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02 – Kicking things on purpose




Kicking things on purpose

by knina strichartz



I could call my dad, tell him just about any story from my repertoire, and money would appear. I don’t want to call my dad.

Six minutes early, I escape into the single unisex bathroom at work. My six minute shield. Being early to work is not a reflection of my character. Within the past five years my mind has been retrained to believe that I am barely capable of handling anything which requires me to take self responsibility. My substance abuse is tacked on as one more failure. Just another character flaw in the eyes of my parents, and yet if I had cancer instead the moral failing they felt I projected would be nonexistent. Although I was a heavy user with no intention of quitting and all my research had suggested methadone as my best option, I was denied my request. In the interest of outward appearances my parents decided to go with a buprenorphine prescription, and knew enough people, and paid enough money to find a clinic which gave me one of the first prescriptions for Subutex.

I don’t bother locking the door. I crush three of the white pills.I use the lid of my prescription bottle as a ratchet excuse for a cooker. I add faucet water, creating pill powder paste. 100 cc of murky white liquid mixes with a flash of red and then disappears into my wrist.I’m fucked. I know I’m in precipitated withdrawal within the first ten seconds. I can feel what had been mild anxiety turning to full blown panic. I stumble forward out of the bathroom.

“I have to go to the doctor,” I say. I’m not sure who I say it to. I have only been at work for ten minutes. No one questions the fact that I’m sick, they had seen me almost fall leaving the bathroom. I look sick. I look awful. I was sick. I feel awful. Fucking awful. I grab my jacket and my purse. I can hear people asking me questions..

“What doctor are you going to?” “Where is your doctor’s office?” I can’t answer. I choose not to answer.

No one had explained precipitated withdrawal to me when I’d been given my prescription of Subutex. I had concluded based on the name it was simply “a withdrawal that came early”. No one told me it was hell. No one told me I would feel like I was about to die. I feel like I am about to die.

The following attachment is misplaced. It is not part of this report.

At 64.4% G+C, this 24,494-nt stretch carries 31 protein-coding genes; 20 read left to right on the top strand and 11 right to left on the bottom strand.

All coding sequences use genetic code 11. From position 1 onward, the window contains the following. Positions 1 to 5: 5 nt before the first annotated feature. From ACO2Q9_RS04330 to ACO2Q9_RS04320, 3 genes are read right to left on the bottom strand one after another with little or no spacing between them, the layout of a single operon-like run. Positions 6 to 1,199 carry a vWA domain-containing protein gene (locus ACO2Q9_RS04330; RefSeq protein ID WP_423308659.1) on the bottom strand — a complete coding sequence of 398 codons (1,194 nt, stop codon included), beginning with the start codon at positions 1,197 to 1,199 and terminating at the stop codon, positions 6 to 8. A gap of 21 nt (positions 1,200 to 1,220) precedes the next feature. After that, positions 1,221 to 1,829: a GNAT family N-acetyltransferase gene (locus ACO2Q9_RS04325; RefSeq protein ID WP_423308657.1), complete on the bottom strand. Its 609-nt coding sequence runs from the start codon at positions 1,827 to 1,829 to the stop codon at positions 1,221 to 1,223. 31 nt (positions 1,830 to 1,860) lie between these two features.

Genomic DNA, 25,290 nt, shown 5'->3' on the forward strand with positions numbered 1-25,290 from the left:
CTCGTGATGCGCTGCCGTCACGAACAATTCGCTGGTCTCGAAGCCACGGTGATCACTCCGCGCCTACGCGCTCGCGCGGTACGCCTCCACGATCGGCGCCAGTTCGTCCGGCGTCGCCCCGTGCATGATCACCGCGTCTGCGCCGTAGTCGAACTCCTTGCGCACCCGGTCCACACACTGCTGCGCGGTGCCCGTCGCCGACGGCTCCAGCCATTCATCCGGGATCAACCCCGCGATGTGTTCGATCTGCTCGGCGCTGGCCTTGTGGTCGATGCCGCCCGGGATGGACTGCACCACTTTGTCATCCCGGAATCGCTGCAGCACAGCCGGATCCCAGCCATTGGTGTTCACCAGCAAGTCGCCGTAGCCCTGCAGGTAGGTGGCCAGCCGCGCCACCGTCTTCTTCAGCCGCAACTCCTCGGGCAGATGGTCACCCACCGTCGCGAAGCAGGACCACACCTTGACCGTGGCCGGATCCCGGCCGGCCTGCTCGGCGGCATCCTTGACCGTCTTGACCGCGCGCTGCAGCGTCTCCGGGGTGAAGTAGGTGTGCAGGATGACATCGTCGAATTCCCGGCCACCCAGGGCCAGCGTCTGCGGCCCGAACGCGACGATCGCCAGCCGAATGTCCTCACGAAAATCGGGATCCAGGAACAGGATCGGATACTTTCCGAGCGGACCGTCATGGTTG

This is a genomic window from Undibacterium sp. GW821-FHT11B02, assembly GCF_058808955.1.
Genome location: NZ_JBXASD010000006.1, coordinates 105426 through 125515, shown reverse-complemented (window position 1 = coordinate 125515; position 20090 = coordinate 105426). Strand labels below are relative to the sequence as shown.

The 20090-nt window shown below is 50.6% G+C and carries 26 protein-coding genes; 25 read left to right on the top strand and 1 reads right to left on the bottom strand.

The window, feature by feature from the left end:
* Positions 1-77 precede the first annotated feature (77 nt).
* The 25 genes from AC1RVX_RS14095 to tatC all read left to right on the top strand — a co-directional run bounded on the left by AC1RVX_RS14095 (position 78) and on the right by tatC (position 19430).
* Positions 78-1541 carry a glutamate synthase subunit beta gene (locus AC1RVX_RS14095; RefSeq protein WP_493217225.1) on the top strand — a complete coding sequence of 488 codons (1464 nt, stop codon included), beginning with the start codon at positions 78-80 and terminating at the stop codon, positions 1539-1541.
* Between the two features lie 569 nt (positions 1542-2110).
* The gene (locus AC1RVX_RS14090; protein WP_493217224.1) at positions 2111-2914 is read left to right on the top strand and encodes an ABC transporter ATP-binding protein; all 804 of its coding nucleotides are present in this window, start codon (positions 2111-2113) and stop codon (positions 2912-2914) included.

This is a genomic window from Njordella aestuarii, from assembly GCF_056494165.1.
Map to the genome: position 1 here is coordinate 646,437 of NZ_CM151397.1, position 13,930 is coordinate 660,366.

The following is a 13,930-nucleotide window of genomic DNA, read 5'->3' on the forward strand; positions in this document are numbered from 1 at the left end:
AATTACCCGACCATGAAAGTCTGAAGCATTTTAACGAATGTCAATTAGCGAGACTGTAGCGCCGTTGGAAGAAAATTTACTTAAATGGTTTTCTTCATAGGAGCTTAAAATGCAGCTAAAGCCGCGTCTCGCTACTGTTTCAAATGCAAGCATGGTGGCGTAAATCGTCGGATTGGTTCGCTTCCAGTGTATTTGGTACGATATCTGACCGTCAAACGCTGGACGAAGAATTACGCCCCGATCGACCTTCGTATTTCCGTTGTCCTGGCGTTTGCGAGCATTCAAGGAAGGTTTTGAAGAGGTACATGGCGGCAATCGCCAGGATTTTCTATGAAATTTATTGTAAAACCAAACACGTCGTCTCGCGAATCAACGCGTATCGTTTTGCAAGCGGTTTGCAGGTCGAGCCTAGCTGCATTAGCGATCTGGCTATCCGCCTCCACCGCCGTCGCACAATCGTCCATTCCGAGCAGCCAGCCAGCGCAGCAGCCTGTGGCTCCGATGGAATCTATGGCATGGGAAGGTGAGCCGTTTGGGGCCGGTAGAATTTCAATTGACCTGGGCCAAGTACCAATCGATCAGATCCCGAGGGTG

I am in the elevator. Our offices are on the 31st floor.

I reach ground level. I’m dancing in place waiting for the elevator doors to open. I don’t have much time. It’s a six block walk to the subway. There’s maybe 7 minutes of momentum left in my body. I am hauling myself on an invisible rope down 32nd street. I take a direct route straight through the crowd. People stop and stare at me, I stare straight ahead. I cannot engage. I cannot afford to lose the focus I have left. A few people cross the street to avoid passing me, My nose is beginning to drip mucus.I butt bump down the subway stairs. My legs have totally given up. I’m trying to formulate a dignified way I can crawl onto the train car.

I don’t actually end up crawling. I do start sneezing, making loud unpleasant noises. I’m lucky to have gotten a seat. After two stops I have three seats to myself and I’m able to lie down. More people become uncomfortable switching cars during stops, until finally, I have the entire subway car to myself for the rest of the trip . I perform the walk from my subway stop to the clinic in a black out state.

I must have lost one of my shoes at some point because I’m standing at a strange tilt. I yank off the remaining 4 inch Marc Jacobs platform, a gift from my dad, and throw it over an iron fence into a small park. It’s only the beginning of March, cold in New York, but I already can’t feel my feet.

I’m at the door to the clinic. I don’t remember walking the rest of the way. My mind is fuzzy. My phone is in my hand and I’ve called and texted my dealer sending both the clinic address and my order. I don’t remember calling or texting my dealer. I have no money to pay for any half of anything.